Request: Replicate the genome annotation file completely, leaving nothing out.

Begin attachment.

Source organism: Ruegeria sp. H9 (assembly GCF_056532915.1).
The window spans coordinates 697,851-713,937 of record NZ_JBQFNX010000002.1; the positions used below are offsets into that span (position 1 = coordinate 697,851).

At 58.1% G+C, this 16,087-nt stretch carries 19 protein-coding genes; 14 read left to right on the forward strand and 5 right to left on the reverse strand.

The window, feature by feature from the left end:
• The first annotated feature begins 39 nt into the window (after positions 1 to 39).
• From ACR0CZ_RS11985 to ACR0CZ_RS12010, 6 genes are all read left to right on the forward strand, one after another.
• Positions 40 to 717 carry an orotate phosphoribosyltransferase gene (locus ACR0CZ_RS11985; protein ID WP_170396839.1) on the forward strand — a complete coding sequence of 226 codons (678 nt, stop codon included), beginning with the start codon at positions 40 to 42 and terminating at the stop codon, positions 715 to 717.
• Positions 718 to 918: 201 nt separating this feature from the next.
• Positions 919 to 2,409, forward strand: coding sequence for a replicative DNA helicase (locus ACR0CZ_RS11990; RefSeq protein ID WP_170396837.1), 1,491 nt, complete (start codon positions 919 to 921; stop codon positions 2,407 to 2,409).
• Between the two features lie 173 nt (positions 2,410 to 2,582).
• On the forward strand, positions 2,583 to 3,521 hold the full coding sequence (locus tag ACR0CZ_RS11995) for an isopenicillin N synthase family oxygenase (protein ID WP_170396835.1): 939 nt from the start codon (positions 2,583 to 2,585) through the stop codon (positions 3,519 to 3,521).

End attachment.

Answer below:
Source organism: Ruegeria sp. H9 (assembly GCF_056532915.1).
The window spans coordinates 697,851-713,937 of record NZ_JBQFNX010000002.1; the positions used below are offsets into that span (position 1 = coordinate 697,851).

At 58.1% G+C, this 16,087-nt stretch carries 19 protein-coding genes; 14 read left to right on the forward strand and 5 right to left on the reverse strand.

The window, feature by feature from the left end:
• The first annotated feature begins 39 nt into the window (after positions 1 to 39).
• From ACR0CZ_RS11985 to ACR0CZ_RS12010, 6 genes are all read left to right on the forward strand, one after another.
• Positions 40 to 717 carry an orotate phosphoribosyltransferase gene (locus ACR0CZ_RS11985; protein ID WP_170396839.1) on the forward strand — a complete coding sequence of 226 codons (678 nt, stop codon included), beginning with the start codon at positions 40 to 42 and terminating at the stop codon, positions 715 to 717.
• Positions 718 to 918: 201 nt separating this feature from the next.
• Positions 919 to 2,409, forward strand: coding sequence for a replicative DNA helicase (locus ACR0CZ_RS11990; RefSeq protein ID WP_170396837.1), 1,491 nt, complete (start codon positions 919 to 921; stop codon positions 2,407 to 2,409).
• Between the two features lie 173 nt (positions 2,410 to 2,582).
• On the forward strand, positions 2,583 to 3,521 hold the full coding sequence (locus tag ACR0CZ_RS11995) for an isopenicillin N synthase family oxygenase (protein ID WP_170396835.1): 939 nt from the start codon (positions 2,583 to 2,585) through the stop codon (positions 3,519 to 3,521).